How to partition diversity

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Authors Richard Reeve, Tom Leinster, Christina A. Cobbold, Jill Thompson, Neil Brummitt , et al.
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Paper Abstract Diversity measurement underpins the study of biological systems, but measures used vary across disciplines. Despite their common use and broad utility, no unified framework has emerged for measuring, comparing and partitioning diversity. The introduction of information theory into diversity measurement has laid the foundations, but the framework is incomplete without the ability to partition diversity, which is central to fundamental questions across the life sciences: How do we prioritise communities for conservation? How do we identify reservoirs and sources of pathogenic organisms? How do we measure ecological disturbance arising from climate change? The lack of a common framework means that diversity measures from different fields have conflicting fundamental properties, allowing conclusions reached to depend on the measure chosen. This conflict is unnecessary and unhelpful. A mathematically consistent framework would transform disparate fields by delivering scientific insights in a common language. It would also allow the transfer of theoretical and practical developments between fields. We meet this need, providing a versatile unified framework for partitioning biological diversity. It encompasses any kind of similarity between individuals, from functional to genetic, allowing comparisons between qualitatively different kinds of diversity. Where existing partitioning measures aggregate information across the whole population, our approach permits the direct comparison of subcommunities, allowing us to pinpoint distinct, diverse or representative subcommunities and investigate population substructure. The framework is provided as a ready-to-use R package to easily test our approach.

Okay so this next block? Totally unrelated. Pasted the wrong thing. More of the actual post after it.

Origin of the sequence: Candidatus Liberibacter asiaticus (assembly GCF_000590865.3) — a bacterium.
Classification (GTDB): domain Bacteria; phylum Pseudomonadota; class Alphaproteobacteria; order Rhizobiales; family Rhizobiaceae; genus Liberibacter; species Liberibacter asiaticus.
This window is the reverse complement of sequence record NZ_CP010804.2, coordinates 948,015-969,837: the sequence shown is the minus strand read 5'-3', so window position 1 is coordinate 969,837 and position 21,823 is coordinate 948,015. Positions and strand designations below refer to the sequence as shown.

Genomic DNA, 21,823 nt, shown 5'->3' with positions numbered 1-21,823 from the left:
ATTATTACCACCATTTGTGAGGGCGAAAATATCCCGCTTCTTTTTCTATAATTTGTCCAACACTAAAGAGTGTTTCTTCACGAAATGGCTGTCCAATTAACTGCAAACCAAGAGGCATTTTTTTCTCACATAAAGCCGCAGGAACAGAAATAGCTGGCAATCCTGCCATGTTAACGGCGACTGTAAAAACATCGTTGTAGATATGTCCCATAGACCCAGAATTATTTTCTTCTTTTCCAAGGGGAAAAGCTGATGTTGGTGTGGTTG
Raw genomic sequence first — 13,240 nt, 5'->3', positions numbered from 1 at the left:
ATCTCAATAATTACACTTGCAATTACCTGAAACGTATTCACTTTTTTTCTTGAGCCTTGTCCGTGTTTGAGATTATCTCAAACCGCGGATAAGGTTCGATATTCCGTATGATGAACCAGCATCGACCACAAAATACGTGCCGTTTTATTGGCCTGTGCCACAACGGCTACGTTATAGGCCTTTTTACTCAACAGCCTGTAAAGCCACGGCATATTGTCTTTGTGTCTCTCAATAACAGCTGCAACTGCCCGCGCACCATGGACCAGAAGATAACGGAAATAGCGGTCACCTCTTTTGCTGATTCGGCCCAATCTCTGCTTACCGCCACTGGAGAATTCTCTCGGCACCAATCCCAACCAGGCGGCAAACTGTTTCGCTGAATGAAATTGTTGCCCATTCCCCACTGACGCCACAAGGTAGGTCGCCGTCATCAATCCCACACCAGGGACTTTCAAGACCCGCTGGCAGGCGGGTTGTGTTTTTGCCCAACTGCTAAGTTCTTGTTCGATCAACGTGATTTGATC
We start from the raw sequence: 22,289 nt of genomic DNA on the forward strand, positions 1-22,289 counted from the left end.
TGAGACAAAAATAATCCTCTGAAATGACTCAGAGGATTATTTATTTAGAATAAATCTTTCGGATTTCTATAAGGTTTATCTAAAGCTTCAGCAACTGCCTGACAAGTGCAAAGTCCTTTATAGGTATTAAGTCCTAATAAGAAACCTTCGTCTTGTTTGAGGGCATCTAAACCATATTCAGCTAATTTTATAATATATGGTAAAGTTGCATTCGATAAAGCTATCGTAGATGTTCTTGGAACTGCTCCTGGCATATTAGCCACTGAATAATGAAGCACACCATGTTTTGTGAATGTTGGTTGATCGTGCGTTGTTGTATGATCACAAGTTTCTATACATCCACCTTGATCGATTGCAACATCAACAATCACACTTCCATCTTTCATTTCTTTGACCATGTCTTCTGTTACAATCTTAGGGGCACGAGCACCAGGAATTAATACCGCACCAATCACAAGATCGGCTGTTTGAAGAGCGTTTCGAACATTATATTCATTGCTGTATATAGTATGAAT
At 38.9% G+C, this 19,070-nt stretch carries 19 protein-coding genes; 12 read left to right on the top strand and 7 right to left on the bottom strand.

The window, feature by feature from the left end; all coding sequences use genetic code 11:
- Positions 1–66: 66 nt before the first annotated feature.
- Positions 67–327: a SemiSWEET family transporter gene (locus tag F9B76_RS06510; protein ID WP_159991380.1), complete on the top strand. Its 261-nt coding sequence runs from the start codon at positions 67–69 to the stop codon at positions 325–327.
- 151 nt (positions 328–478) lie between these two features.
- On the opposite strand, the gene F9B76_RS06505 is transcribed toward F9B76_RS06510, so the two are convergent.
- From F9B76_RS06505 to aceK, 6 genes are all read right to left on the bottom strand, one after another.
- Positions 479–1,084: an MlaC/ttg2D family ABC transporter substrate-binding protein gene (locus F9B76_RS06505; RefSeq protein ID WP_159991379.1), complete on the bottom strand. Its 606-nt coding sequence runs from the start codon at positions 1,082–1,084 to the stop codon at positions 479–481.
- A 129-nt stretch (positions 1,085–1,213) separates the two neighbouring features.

Date of publication 2016
Code Programming Language R

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